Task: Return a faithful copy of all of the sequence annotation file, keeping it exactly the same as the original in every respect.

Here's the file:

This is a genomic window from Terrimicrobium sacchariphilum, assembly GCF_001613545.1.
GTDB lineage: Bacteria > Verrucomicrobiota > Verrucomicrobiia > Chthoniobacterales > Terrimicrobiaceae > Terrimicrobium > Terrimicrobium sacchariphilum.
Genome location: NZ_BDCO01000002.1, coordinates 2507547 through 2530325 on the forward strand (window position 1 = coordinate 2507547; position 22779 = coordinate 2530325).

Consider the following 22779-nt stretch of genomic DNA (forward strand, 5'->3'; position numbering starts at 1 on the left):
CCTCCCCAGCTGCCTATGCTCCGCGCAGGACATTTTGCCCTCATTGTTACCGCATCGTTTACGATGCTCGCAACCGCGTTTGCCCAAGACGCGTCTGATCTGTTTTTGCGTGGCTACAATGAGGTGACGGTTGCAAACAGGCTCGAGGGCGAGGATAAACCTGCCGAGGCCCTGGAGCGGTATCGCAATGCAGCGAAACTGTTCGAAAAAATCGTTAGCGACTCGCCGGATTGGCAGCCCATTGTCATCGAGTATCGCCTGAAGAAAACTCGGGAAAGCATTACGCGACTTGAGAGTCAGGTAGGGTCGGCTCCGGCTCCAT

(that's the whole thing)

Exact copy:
This is a genomic window from Terrimicrobium sacchariphilum, assembly GCF_001613545.1.
GTDB lineage: Bacteria > Verrucomicrobiota > Verrucomicrobiia > Chthoniobacterales > Terrimicrobiaceae > Terrimicrobium > Terrimicrobium sacchariphilum.
Genome location: NZ_BDCO01000002.1, coordinates 2507547 through 2530325 on the forward strand (window position 1 = coordinate 2507547; position 22779 = coordinate 2530325).

Consider the following 22779-nt stretch of genomic DNA (forward strand, 5'->3'; position numbering starts at 1 on the left):
CCTCCCCAGCTGCCTATGCTCCGCGCAGGACATTTTGCCCTCATTGTTACCGCATCGTTTACGATGCTCGCAACCGCGTTTGCCCAAGACGCGTCTGATCTGTTTTTGCGTGGCTACAATGAGGTGACGGTTGCAAACAGGCTCGAGGGCGAGGATAAACCTGCCGAGGCCCTGGAGCGGTATCGCAATGCAGCGAAACTGTTCGAAAAAATCGTTAGCGACTCGCCGGATTGGCAGCCCATTGTCATCGAGTATCGCCTGAAGAAAACTCGGGAAAGCATTACGCGACTTGAGAGTCAGGTAGGGTCGGCTCCGGCTCCAT